I'm not even going to try and choose a Russian to read -- all the Russians on my to-read list are incredibly long, such as Crime and Punishment.  I'll have to finish all the other books for this challenge first! 

Any suggestions regarding the list -- any real clunkers?  Which are must-reads?  And who else signed up for this challenge?  What books are you hoping to read?


  1. I read Can You Forgive Her? for this challenge in 2012. I really enjoyed it and hope you do too.

    1. I'm really looking forward to starting the Pallisers! I'm nearly finished with the Barsetshire Chronicles -- I hope to read all of Trollope someday.

  2. Deerbrook is lovely, I read it a couple of years ago. No animals beyond the name but a wonderfully gossipy look at unrequited love and village gossip in Victorian England. :)

    1. That sounds like exactly my kind of book! I read about it on someone's blog and found an inexpensive copy so I couldn't pass it up.

  3. Hello,

    are you friends with Amanda from The Zen Leaf-what happened to her blog-I fell off the earth with reading other peoples blog and cannot find it anymore.
    thank you

    1. She stopped writing under the Zen Leaf and started a new blog called Reading and Running. However, she recently told me she'll probably stop blogging soon and focus on writing.

  4. One of my personal goals this year is also to read all 12 books in the Dance to the Music of Time series, so I look forward to your reviews on that.

    I recently listened to 20,000 Leagues on audio. I first read it as a child. I wonder now if I read an abridged version back in the day, because I found the audio version to be kinda dull. Then again, maybe it was the narrator or the fact that listening isn't quite the same as reading. Maybe I should try listening to Mysterious Island, another Verne book (with Nemo!) that I recall enjoying 30 odd years ago to see if it still holds up.

    1. I'm really hoping to get to A Dance to the Music of Time! It's been on my list for about 7 years, since I found the Modern Library Top 100 list (I've only read 46 so far -- though that's not bad; when I first found the list, I'd only read nine!)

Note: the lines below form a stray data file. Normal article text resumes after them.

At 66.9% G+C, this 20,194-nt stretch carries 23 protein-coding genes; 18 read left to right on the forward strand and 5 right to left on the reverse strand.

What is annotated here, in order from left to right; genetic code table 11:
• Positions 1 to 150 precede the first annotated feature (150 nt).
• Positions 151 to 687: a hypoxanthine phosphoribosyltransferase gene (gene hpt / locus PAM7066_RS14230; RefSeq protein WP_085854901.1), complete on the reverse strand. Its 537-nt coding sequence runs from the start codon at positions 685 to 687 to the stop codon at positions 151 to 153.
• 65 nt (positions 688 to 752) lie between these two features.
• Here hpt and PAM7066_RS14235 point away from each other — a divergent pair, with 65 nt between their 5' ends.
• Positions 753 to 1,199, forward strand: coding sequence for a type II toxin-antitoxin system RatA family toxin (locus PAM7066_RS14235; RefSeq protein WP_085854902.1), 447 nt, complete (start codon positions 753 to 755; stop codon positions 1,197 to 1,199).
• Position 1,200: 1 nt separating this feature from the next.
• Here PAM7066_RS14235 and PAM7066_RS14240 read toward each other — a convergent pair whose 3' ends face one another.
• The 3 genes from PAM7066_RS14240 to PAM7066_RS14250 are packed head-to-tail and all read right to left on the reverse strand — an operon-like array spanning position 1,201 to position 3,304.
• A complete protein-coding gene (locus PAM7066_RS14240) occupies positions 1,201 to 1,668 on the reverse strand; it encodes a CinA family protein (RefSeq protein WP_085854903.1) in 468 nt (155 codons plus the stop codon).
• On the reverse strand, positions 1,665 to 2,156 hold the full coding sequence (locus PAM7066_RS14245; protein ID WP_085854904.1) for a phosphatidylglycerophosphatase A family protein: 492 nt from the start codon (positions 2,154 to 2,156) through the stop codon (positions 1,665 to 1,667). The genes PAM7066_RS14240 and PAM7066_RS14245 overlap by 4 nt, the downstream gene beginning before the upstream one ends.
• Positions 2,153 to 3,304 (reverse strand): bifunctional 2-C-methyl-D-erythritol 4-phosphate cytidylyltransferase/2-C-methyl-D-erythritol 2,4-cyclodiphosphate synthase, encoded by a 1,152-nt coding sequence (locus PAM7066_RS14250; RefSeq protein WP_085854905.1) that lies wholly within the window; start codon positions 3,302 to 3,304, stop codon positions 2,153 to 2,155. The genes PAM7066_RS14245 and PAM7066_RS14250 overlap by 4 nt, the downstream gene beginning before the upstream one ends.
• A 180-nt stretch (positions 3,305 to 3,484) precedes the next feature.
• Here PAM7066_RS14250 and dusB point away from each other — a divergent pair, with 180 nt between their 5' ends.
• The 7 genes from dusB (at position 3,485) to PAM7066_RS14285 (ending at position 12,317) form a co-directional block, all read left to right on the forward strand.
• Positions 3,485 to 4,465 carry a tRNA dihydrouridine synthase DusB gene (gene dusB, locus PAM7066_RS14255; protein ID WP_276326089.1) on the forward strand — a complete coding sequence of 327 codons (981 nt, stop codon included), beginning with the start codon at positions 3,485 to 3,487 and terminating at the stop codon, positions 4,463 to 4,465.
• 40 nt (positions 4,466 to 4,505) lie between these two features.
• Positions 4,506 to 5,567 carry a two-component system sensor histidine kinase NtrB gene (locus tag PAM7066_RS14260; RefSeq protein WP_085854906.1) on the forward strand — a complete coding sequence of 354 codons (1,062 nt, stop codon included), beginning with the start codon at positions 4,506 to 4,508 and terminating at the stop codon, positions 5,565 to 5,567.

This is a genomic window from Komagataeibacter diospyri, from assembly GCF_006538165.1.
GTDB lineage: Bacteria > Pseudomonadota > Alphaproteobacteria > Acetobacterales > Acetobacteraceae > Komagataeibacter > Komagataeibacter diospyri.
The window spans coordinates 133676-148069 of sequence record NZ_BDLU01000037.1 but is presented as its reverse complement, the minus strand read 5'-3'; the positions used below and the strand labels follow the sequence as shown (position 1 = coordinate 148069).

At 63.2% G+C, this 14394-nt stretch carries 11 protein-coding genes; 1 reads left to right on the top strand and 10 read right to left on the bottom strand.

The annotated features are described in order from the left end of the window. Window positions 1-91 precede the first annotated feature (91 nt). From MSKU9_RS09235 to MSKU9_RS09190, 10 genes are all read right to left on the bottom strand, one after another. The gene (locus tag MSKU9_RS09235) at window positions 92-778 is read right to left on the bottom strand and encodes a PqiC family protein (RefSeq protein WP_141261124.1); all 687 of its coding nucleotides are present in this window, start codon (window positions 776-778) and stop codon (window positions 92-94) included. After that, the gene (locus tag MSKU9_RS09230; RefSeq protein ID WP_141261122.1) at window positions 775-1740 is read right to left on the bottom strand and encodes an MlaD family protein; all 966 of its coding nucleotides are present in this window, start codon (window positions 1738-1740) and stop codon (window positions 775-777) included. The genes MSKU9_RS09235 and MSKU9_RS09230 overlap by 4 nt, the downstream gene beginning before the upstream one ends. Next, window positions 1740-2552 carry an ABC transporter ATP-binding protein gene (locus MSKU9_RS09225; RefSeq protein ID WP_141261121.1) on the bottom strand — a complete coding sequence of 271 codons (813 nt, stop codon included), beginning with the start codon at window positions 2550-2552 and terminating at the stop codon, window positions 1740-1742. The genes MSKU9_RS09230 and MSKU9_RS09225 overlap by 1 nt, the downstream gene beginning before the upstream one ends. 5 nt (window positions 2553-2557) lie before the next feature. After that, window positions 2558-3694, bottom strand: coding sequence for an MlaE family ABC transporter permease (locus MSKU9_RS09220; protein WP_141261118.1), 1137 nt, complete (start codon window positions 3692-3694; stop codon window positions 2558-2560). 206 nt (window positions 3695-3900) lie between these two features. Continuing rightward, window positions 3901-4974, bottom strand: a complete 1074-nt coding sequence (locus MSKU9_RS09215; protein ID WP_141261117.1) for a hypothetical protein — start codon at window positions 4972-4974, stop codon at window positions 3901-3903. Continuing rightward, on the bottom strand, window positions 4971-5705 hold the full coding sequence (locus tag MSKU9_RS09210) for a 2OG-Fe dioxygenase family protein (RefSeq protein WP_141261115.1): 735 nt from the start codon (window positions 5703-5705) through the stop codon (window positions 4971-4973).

I've read Around the World in 80 Days and that's the only Verne so far. I've heard there seem to be lots of names and descriptions of sea life -- could be really interesting or seem like a marine biology course!

  5. Oh I liked the Maxine Hong Kingston. I'm always interested in the Chinese American immigrant experience. Acutally I'd quite like to re-read The Woman Warrior.

  6. You aren't being easy on yourself by putting the Powell series on your list. The Baldwin is wonderful and totally readable. You can knock that one out in a weekend easy.

  7. I loved the Railway Children as a child. I'll put this on my TBR list for this year.

  8. Ha! Thanks for joining up! I LOVE those Penguin clothbound books... so I wouldn't blame you for choosing a book just to collect another beautiful book!

  9. Welcome to the club! I found this challenge to fit in nicely with what I was thinking about reading this year anyway. You have some great option listed for the classic non-fiction--that one had me stumped, and I could only come up with The Prince, but I might borrow some of your ideas. In particular Dickens' and Twain's travel books, that later which I know to be very readable.

  10. If you can make modifications to your list you could still read some of 'The Russians' without wading through a huge brick of a book.
    Tolstoy - Hadji Murat (fantastic novella, only 160 pages)
    The Death of Ivan Ilyich and other Stories (288 pages)

    Turgenev - Fathers and Sons (240 pages)
    First Love (112 pages)

    There are many other short story collections/shorter works to choose from which leave a lasting impression without taking an age to read. I am rather biased though, as I love all the Russian Classics apart from War and Peace, which put me off for a while until I read Anna Karenina and fell in love.